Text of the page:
The newly-inaugurated Kashi Vishwanath Corridor in Varanasi is being largely hailed as a symbol of resurrection of spiritual consciousness of India but a section of people here claim that the mega project is being showcased so that the ruling party gets a “political edge” in the upcoming state elections.
Prime Minister Narendra Modi on Monday dedicated to the people the first phase of the ambitious project — Shri Kashi Vishwanath Dham, which has been constructed at a cost of around Rs 339 crore. The project connects the temple premises to the river Ganga besides providing several facilities to devotees.
During the inauguration ceremony, Modi had termed Kashi as “‘avinashi’ (indestructible)” and asserted that a “new history” was being created and “we are fortunate to have witnessed it”.
Varanasi is the home constituency of Modi since 2014, and during the first day of his two-day visit to the temple town, he first paid obeisance at Kal Bhairav Mandir, fondly called ‘Kashi ke Kotwal’ and after formally opening the corridor in the presence of a larger number of saints and seers, took part in a ‘cruise baithak’ with Chief Minister Yogi Adityanath and several other chief ministers of BJP-ruled states.
During his two-day visit, he took part in a number of programmes with public outreach. Addressing the 98th-anniversary celebrations of Sadguru Sadafaldeo Vihangam Yog Sansthan at Swarved Mahamandir in Varanasi, he asserted that “embracing the old and adopting the new, Benares is giving a new direction to the country”.
Many poll pundits, a major opposition party in Uttar Pradesh, and a section of people in Varanasi, however, conjectured that there is is a “subtle political messaging” in these events and public outreaching, given the state assembly elections are due early next year.
While the new corridor project has been hailed by saints and seers, and a large number of local residents and visitors from other states, who flocked the shrine on the eve of its opening, termed the mega project a work of “unprecedented scale” that has “decongested the constricted shrine” many others are not enthused about it.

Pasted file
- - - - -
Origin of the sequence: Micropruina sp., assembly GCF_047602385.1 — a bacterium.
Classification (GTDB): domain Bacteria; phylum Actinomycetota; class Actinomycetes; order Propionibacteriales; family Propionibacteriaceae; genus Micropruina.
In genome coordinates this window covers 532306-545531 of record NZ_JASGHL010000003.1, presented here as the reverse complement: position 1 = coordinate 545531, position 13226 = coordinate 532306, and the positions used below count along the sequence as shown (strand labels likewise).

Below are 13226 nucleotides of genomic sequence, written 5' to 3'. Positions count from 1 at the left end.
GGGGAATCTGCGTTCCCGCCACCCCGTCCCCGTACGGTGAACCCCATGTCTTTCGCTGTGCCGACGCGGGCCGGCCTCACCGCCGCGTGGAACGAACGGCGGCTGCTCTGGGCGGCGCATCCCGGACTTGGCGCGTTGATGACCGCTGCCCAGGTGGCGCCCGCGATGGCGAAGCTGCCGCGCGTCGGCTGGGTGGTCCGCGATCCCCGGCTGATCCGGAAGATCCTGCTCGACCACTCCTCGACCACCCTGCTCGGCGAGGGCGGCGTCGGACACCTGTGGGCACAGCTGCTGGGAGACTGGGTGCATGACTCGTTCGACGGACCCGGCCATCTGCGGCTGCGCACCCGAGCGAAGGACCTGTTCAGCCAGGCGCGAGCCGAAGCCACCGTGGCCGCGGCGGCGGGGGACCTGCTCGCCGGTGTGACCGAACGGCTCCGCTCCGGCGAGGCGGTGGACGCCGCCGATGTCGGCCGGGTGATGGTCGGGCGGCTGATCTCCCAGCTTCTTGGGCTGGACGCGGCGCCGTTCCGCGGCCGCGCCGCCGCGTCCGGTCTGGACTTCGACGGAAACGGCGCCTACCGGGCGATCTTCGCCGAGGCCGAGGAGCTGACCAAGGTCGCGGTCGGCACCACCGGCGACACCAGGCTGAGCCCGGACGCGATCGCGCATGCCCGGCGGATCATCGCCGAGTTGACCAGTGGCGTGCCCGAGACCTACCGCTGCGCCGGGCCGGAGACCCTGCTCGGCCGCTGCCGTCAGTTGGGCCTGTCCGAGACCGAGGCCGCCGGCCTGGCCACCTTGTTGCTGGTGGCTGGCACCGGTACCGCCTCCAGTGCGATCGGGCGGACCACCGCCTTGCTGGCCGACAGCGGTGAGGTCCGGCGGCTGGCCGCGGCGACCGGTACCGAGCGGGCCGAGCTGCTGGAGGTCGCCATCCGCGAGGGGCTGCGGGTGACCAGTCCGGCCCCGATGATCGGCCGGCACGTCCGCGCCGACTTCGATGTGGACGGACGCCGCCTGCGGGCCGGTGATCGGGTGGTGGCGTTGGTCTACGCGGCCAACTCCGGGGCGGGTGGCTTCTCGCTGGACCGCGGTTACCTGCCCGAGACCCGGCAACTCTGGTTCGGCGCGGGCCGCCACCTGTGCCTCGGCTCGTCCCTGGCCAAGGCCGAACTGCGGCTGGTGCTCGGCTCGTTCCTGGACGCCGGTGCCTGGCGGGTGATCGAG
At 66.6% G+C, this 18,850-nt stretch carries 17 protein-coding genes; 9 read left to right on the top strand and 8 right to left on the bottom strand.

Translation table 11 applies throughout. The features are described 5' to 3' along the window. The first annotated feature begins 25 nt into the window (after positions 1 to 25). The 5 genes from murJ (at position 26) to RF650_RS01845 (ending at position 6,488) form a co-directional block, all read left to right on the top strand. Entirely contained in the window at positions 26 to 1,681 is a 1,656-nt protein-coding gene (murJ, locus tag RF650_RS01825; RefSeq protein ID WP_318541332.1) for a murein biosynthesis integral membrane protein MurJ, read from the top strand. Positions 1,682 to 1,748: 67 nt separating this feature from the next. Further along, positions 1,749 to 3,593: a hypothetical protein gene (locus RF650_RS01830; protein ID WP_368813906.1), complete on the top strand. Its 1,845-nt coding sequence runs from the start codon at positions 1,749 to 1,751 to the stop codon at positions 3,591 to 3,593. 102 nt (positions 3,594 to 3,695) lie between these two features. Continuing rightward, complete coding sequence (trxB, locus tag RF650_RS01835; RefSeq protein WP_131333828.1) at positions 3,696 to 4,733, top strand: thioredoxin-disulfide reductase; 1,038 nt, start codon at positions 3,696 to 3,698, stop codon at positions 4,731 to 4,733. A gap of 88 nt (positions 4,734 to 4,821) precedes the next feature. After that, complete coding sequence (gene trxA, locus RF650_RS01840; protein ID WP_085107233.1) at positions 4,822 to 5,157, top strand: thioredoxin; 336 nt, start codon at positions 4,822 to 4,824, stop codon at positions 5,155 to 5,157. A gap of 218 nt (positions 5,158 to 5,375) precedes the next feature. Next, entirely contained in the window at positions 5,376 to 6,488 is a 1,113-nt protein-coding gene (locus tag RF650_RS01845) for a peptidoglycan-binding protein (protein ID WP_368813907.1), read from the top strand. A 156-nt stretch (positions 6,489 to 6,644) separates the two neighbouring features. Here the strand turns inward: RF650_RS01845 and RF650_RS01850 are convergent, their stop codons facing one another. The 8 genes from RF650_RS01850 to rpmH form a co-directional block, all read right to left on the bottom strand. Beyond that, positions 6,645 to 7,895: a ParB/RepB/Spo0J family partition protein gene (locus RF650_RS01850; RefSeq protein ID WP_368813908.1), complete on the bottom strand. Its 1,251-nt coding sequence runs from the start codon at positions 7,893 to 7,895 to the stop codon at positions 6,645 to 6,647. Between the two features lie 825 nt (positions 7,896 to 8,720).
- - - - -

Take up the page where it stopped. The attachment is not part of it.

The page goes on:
Lalji Yadav, 72, who resides in a lane leading to Manikarnika Ghat, was not very impressed with the opening ceremony, and alleged it was “all timed to leverage benefit in the upcoming Uttar Pradesh polls”.
“Common man is facing the burden of inflation and the impact of the pandemic, but this spectacle, hosted in our Kashi is not what it seems. The Hindutav politics of this party is known, and the mega project is being showcased to get the votes of Hindus, the majority community here,” he alleged.
Prabhat Singh, another resident of the holy city, claimed his property was among the hundreds of buildings demolished to make way for the corridor, and also dubbed the “Kashi mega event” a “ploy by the ruling BJP to get a political edge in the 2020 polls”.
The inauguration of the grand project, which has expanded the Kashi Vishwanath temple area from only 3,000 sq ft to about five lakh sq ft, and which can now accommodate 50,000-75,000 devotees, has certainly sent out political ripples and triggered debates ahead of the polls for the 403-member Uttar Pradesh Legislative Assembly.
Religion is a sensitive issue in Uttar Pradesh, especially when it comes to elections, and though the restive issue of Ram Mandir in Ayodhya was resolved in a historic Supreme Court verdict in November 2019, Kashi and Mathura are still very sensitive zones, where a huge number of security personnel guard the two shrines in the holy cities round the clock.
The mega corridor event had drawn a sharp reaction from Samajwadi Party chief Akhilesh Yadav on Monday, as he remarked jeeringly that people stay in Benaras “when the end nears”, sparking condemnation from the BJP which said his taunts were “cruel” and equated the former chief minister with Mughal emperor Aurangzeb.
Yadav’s remarks are expected to raise the political heat in Uttar Pradesh ahead of the assembly polls early 2022.
Modi in his address during its foundation stone-laying on March 8, 2019, had also observed that it was difficult to take people into confidence to give their properties, and ensure the project did not take political colour.